Michael Giacchino, director and composer of “Werewolf by Night,” has talked about his childhood love for the “Creature Double Feature” and all the horror movies it included. This special in particular is most influenced by Universal Horror, the 1930s through ’40s films which starred horror icons like Bela Lugosi and Boris Karloff. Universal Horror’s influence is why the film is shot in black-and-white (that and it allowed more gruesome violence). There’s more 1930s-esque aesthetic touches too: cigarette burn effects, a fog filter, and old-fashioned title card. But genre is more than aesthetics.
Certain Marvel movies have been praised to incorporating other genres and mixing them with superhero tropes. However, these mixes don’t pass the surface level. “Captain America: The Winter Soldier” was called a “political thriller,” even by Kevin Feige himself. However, “Winter Soldier” has too much action and its morality too black-and-white to be in that genre. Even though “Winter Soldier” features Robert Redford, it’s closer to “Mission Impossible” than “Three Days of the Condor.” After its premiere, “WandaVision” was compared by some to David Lynch, simply because it was set in something’s-not-right suburbia. The show then devoted two whole episodes to laborious exposition and ended with two witches shooting energy beams at each other. “WandaVision” is many things, but “Blue Velvet” it is not.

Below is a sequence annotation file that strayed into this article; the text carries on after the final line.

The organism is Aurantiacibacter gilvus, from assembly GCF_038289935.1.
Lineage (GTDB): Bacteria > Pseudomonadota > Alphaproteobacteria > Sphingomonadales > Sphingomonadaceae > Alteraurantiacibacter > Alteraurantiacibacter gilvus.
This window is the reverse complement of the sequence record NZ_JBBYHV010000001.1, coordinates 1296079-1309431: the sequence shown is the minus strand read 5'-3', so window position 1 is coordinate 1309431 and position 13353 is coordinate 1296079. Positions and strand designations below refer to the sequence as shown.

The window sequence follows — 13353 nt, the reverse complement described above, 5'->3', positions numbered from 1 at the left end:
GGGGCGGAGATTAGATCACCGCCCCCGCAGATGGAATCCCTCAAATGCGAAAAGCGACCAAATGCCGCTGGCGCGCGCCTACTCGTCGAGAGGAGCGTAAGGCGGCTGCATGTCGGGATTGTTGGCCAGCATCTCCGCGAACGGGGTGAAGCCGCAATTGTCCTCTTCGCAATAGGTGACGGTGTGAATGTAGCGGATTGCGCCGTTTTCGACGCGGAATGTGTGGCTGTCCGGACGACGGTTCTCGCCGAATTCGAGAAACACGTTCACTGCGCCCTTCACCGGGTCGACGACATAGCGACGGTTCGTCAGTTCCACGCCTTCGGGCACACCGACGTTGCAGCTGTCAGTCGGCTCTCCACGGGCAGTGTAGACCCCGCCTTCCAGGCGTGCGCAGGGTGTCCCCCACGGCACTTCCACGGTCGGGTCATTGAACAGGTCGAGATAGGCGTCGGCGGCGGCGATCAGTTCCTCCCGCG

“Werewolf by Night” is, unfortunately, another case of this. Closer to “Buffy The Vampire Slayer” than “The Wolf Man,” all the blood and gore is presented in an action context, not a horror one. Whenever someone’s getting chopped up or incinerated, it’s hard to be scared because we’re rooting against them. Marvel’s trademark humor is subdued, but it’s not absent either. As usual, there’s also magical MacGuffin at play: the Bloodstone is practically a seventh Infinity Stone.